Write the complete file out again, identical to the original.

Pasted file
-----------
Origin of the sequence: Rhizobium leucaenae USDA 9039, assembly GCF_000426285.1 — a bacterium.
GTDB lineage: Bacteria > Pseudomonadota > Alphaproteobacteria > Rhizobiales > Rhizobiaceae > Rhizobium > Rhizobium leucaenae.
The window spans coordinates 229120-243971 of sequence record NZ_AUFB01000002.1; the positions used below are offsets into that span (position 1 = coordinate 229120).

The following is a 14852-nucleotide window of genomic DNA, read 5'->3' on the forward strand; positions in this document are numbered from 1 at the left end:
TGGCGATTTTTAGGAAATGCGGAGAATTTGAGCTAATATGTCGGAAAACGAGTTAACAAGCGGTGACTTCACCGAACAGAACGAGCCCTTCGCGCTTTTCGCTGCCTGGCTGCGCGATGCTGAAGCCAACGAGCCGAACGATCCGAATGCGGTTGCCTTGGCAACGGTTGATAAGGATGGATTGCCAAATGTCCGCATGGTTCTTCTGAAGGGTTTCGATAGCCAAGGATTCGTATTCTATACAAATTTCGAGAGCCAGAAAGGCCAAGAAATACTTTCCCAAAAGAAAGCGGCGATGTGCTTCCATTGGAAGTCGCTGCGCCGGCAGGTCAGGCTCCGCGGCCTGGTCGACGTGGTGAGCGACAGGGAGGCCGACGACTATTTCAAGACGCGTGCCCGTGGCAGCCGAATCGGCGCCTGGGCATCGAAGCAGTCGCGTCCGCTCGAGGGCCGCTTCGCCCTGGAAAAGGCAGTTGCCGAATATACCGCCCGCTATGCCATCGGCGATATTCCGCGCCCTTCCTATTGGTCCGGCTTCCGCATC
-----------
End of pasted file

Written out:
Origin of the sequence: Rhizobium leucaenae USDA 9039, assembly GCF_000426285.1 — a bacterium.
GTDB lineage: Bacteria > Pseudomonadota > Alphaproteobacteria > Rhizobiales > Rhizobiaceae > Rhizobium > Rhizobium leucaenae.
The window spans coordinates 229120-243971 of sequence record NZ_AUFB01000002.1; the positions used below are offsets into that span (position 1 = coordinate 229120).

The following is a 14852-nucleotide window of genomic DNA, read 5'->3' on the forward strand; positions in this document are numbered from 1 at the left end:
TGGCGATTTTTAGGAAATGCGGAGAATTTGAGCTAATATGTCGGAAAACGAGTTAACAAGCGGTGACTTCACCGAACAGAACGAGCCCTTCGCGCTTTTCGCTGCCTGGCTGCGCGATGCTGAAGCCAACGAGCCGAACGATCCGAATGCGGTTGCCTTGGCAACGGTTGATAAGGATGGATTGCCAAATGTCCGCATGGTTCTTCTGAAGGGTTTCGATAGCCAAGGATTCGTATTCTATACAAATTTCGAGAGCCAGAAAGGCCAAGAAATACTTTCCCAAAAGAAAGCGGCGATGTGCTTCCATTGGAAGTCGCTGCGCCGGCAGGTCAGGCTCCGCGGCCTGGTCGACGTGGTGAGCGACAGGGAGGCCGACGACTATTTCAAGACGCGTGCCCGTGGCAGCCGAATCGGCGCCTGGGCATCGAAGCAGTCGCGTCCGCTCGAGGGCCGCTTCGCCCTGGAAAAGGCAGTTGCCGAATATACCGCCCGCTATGCCATCGGCGATATTCCGCGCCCTTCCTATTGGTCCGGCTTCCGCATC